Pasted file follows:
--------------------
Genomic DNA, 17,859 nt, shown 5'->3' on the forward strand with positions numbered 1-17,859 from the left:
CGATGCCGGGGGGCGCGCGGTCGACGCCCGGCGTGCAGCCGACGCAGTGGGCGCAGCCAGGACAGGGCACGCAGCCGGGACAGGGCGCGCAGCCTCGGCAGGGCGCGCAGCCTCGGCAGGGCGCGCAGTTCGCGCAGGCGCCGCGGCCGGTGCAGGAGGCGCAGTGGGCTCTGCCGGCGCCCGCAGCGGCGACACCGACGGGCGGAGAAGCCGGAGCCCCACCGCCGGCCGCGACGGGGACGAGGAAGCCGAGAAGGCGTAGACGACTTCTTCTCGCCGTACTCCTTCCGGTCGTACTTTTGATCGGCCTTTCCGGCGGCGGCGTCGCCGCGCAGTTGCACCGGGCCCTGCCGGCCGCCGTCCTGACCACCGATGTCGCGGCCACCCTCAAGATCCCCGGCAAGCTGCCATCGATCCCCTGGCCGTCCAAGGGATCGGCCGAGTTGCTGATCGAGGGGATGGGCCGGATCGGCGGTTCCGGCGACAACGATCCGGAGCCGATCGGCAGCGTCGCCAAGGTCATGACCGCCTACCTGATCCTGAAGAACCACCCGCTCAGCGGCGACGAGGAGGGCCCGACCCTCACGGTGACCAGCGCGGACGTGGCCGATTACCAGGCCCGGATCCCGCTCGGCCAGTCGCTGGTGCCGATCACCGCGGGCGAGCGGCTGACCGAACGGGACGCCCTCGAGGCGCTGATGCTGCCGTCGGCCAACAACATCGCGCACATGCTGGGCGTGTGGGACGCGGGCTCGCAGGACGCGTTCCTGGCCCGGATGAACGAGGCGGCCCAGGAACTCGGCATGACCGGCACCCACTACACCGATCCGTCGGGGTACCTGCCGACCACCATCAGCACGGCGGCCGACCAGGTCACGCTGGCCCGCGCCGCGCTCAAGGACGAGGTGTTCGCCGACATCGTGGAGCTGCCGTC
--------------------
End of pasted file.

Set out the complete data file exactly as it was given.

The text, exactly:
Genomic DNA, 17,859 nt, shown 5'->3' on the forward strand with positions numbered 1-17,859 from the left:
CGATGCCGGGGGGCGCGCGGTCGACGCCCGGCGTGCAGCCGACGCAGTGGGCGCAGCCAGGACAGGGCACGCAGCCGGGACAGGGCGCGCAGCCTCGGCAGGGCGCGCAGCCTCGGCAGGGCGCGCAGTTCGCGCAGGCGCCGCGGCCGGTGCAGGAGGCGCAGTGGGCTCTGCCGGCGCCCGCAGCGGCGACACCGACGGGCGGAGAAGCCGGAGCCCCACCGCCGGCCGCGACGGGGACGAGGAAGCCGAGAAGGCGTAGACGACTTCTTCTCGCCGTACTCCTTCCGGTCGTACTTTTGATCGGCCTTTCCGGCGGCGGCGTCGCCGCGCAGTTGCACCGGGCCCTGCCGGCCGCCGTCCTGACCACCGATGTCGCGGCCACCCTCAAGATCCCCGGCAAGCTGCCATCGATCCCCTGGCCGTCCAAGGGATCGGCCGAGTTGCTGATCGAGGGGATGGGCCGGATCGGCGGTTCCGGCGACAACGATCCGGAGCCGATCGGCAGCGTCGCCAAGGTCATGACCGCCTACCTGATCCTGAAGAACCACCCGCTCAGCGGCGACGAGGAGGGCCCGACCCTCACGGTGACCAGCGCGGACGTGGCCGATTACCAGGCCCGGATCCCGCTCGGCCAGTCGCTGGTGCCGATCACCGCGGGCGAGCGGCTGACCGAACGGGACGCCCTCGAGGCGCTGATGCTGCCGTCGGCCAACAACATCGCGCACATGCTGGGCGTGTGGGACGCGGGCTCGCAGGACGCGTTCCTGGCCCGGATGAACGAGGCGGCCCAGGAACTCGGCATGACCGGCACCCACTACACCGATCCGTCGGGGTACCTGCCGACCACCATCAGCACGGCGGCCGACCAGGTCACGCTGGCCCGCGCCGCGCTCAAGGACGAGGTGTTCGCCGACATCGTGGAGCTGCCGTC